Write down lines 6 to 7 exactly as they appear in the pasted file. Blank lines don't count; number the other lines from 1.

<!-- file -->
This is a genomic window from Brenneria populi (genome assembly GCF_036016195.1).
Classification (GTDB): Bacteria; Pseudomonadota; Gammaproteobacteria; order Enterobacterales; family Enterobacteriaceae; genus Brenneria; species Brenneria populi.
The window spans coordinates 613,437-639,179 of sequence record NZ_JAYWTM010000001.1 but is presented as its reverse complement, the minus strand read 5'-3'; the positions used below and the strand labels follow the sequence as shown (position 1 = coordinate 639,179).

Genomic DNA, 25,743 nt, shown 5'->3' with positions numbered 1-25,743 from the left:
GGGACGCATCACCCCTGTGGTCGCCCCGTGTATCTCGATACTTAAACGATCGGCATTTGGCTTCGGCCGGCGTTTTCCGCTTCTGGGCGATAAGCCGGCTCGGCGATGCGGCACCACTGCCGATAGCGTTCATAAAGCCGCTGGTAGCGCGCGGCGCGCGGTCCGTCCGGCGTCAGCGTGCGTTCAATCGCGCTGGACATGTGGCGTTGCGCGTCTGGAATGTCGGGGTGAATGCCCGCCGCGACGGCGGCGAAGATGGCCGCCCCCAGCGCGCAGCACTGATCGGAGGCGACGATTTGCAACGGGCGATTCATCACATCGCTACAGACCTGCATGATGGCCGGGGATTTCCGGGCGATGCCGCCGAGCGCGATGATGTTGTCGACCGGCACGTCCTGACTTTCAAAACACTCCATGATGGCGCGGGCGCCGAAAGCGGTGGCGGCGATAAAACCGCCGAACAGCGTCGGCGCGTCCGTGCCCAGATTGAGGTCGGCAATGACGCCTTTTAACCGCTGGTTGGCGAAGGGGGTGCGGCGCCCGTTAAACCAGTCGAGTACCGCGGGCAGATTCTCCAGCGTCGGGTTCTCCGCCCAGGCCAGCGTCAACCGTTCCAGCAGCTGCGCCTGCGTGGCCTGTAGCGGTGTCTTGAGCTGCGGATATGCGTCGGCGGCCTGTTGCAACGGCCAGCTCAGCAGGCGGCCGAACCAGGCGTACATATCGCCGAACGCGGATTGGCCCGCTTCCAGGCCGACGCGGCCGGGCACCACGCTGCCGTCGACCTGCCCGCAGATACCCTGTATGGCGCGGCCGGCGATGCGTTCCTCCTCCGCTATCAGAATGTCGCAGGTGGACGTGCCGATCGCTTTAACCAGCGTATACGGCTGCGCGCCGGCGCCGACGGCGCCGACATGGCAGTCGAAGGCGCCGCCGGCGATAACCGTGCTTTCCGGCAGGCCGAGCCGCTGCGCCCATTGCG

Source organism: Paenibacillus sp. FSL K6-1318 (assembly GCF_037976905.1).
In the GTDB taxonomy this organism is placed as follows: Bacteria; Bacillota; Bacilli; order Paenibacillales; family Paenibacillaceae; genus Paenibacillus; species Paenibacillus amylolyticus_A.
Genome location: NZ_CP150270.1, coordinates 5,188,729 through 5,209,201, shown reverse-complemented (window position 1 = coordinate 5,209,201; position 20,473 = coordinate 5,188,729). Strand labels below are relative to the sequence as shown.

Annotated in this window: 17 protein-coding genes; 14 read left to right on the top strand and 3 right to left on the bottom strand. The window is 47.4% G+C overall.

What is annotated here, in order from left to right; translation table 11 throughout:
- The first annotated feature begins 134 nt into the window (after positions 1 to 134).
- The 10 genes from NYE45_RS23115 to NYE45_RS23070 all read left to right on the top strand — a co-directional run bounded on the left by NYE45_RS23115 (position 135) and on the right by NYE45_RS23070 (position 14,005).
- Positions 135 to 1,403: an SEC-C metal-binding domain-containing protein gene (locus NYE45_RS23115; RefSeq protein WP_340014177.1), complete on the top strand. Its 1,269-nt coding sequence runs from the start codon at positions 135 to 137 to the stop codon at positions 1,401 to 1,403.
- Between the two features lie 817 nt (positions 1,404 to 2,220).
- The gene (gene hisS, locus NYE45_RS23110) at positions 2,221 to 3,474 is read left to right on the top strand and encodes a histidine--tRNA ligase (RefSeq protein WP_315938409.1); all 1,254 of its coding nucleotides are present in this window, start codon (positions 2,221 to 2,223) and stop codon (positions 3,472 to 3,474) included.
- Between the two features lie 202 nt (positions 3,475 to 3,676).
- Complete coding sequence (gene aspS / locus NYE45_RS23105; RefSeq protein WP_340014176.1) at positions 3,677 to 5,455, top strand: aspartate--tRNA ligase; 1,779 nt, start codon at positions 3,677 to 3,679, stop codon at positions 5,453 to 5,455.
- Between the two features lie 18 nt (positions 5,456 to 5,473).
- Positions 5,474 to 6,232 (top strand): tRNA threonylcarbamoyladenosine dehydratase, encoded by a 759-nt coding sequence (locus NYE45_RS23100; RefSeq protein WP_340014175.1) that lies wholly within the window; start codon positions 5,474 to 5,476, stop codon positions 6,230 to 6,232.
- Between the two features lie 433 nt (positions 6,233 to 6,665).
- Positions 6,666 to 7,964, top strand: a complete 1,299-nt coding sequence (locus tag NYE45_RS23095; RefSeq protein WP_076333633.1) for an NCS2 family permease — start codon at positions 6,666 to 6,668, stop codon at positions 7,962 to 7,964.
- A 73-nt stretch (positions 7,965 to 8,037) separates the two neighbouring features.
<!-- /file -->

Source organism: Paenibacillus sp. FSL K6-1318 (assembly GCF_037976905.1).
In the GTDB taxonomy this organism is placed as follows: Bacteria; Bacillota; Bacilli; order Paenibacillales; family Paenibacillaceae; genus Paenibacillus; species Paenibacillus amylolyticus_A.